When your child struggles.

I can sense the anxiety, frustration, helplessness, worries in parents’ voice when they tell me……

  • My son is failing/barely passing Physics. I am not sure what is his weakness. He is unsure what he is doing wrong.
  • My daughter said she studied very hard for Physics but she is not able to do the questions during exams. She memorized all the formulae and definitions. Are exam questions different from practice questions?
  • I have completely lost touch with Physics. It has been donkey years since I did the subject myself. I am not able to help my son at all on this subject.
  • Although I am an engineer I am not sure how to guide my daughter to learn Physics except helping her work out the solution.
  • I was never strong in Physics as a student, definitely do not feel equipped to help my son on this subject.
  • I bought all the available assessment books for my daughter.

Do these concerns bother with you?

If yes, Stay calm and read on.

Because you are the strength your child needs to try, try, try.

  1. Let’s Try Again is a Mindset

Labelling goes on very often. When your child is not doing well for a subject, we labeled it as ‘not good enough’, ‘fail’, ‘not incline to the subject’ et cetera. Labelling has probably a lot to do with judgment.

“John Wooden, the legendary basketball coach, says you aren’t a failure until you start to blame. What he means is that you can still be in the process of learning from your mistakes until you deny them.” ― Carol S. Dweck, Mindset: The New Psychology Of Success.

When we want our child to do well, we become more anxious than they are. Instead, as neutral as we can be, we want to role model the mindset of Let’s try again.

Action: Sit down and converse openly with your child and find out what was his/her studying methods, how long did he/she revise and the difficulty he or she faces. Decide together if trying requires hiring a tutor to help catch up content (but not as a crutch/shortcut for the child). Role modeling ‘Let’s try again’ to show your child that learning is a process.

  1. Accountability Partner & Cheerleader

In our society, we want to protect our children from losing self-esteem. When our child did not do well, we want to remind them that they are still the best, they are smart anyway or that it is normal to be less inclined in a certain subject.

It is more useful to strengthen our child with honest and constructive feedback.

Elizabeth is a gymnast, on her way to the Olympics. She did well in all the events but did not win a single metal.  She was very disappointed.  Her growth-minded father told her “Elizabeth, I know how you feel. It is disappointing to have your hopes up and to perform your best but not to win. But you know, you haven’t really earned it yet. There were other girls there who’ve been in gymnastics longer than you and who’ve worked a lot harder than you. If it is something you really want, it’s something you’ll really have to work for.” – Carol S. Dweck, Mindset – Updated Edition.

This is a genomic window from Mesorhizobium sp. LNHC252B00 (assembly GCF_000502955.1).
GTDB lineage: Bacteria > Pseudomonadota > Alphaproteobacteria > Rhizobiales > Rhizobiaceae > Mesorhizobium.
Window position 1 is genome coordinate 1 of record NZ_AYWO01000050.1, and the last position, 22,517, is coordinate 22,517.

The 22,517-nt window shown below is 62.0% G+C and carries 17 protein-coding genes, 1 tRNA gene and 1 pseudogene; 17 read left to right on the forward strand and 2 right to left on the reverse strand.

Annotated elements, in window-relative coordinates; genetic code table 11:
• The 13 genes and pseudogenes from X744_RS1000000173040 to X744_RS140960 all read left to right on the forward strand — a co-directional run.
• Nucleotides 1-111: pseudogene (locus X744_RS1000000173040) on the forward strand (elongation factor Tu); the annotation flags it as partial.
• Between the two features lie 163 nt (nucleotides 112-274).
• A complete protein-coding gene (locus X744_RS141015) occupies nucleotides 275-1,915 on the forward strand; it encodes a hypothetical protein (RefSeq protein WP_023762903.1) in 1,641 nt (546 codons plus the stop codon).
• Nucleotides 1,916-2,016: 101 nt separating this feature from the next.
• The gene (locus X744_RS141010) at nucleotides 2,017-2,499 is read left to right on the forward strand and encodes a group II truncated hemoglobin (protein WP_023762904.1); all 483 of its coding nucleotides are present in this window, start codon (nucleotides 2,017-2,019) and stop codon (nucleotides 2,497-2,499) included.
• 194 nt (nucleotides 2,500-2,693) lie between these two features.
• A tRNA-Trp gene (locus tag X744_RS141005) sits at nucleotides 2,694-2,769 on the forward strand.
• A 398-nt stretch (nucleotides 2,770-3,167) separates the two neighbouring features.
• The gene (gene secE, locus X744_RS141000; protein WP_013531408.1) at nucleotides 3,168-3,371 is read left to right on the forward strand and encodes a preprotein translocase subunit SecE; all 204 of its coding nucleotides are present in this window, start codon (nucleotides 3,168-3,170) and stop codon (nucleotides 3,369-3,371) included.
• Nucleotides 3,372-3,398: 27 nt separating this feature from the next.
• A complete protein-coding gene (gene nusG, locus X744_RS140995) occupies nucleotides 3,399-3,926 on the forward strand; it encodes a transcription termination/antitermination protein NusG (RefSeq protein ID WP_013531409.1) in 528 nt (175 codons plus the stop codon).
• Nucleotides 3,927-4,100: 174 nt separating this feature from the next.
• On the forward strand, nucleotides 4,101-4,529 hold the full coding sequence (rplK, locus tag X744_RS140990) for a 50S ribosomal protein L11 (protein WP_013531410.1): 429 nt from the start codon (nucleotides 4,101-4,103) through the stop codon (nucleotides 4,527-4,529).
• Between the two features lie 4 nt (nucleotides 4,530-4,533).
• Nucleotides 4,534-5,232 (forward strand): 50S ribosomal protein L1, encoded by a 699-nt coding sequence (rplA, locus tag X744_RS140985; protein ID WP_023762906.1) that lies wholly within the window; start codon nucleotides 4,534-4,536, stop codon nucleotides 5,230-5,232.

Our child needs an accountability partner and a cheerleader to give them honest and constructive feedback, to role model this courage to reflect, re-evaluate their learning and try again.

Action: To remind your child that they have to be responsible for their own learning. Without accepting this responsibility, there can be no work done fruitfully to improve their grades et cetera. Together with your child, a checklist can be done to discover what to be done this holiday. It can include fun things as well as revision of topics that they are weak in. Once a week, check in with them on their progress – whether they had fun as well as done some serious work. Nudging (Not nagging) them if they have the tendency to procrastinate.

Watch this video on planning for revision – you will be surprised.


  1. Time, Effort, Grit, Delayed Gratification

A problem doesn’t go away on its own.

If your child is not understanding his/her own learning process, this will carry on until he/she is in tertiary or even adult life. Hence it must be worked through before it becomes a barrier to the growth of his/her spirit.

It takes time, effort, grit and delayed gratification to work through a problem before tasting success. Delaying gratification allows one to grow through the pain of meeting challenges in life.

I have heard many students who grumble about working hard but not seeing the results. The truth is they worked hard only a month before the exams and expected immediate results. Immediate results does not happen especially they already had weak foundation in the subject.

Action: As they go through revision and worksheets, praise them for their effort and time spent (rather than marks they score).  For example, initially, they may struggle with one question for a long time. Subsequently, they could breeze through the same type of question, this is progress itself. Some students take such tiny milestones for granted.

As adults, reminding them their effort is paying off in baby steps helps them to build their perseverance.


As a tutor, I encompass all these soft skills in my teaching style. Giving them space and time to try and at the same time nudge them when they need encouragement. While holding them responsible for their own learning, they will not be alone in this process.

Many of my students tell me, they are never afraid to try in my presence because they know they will not be put down.


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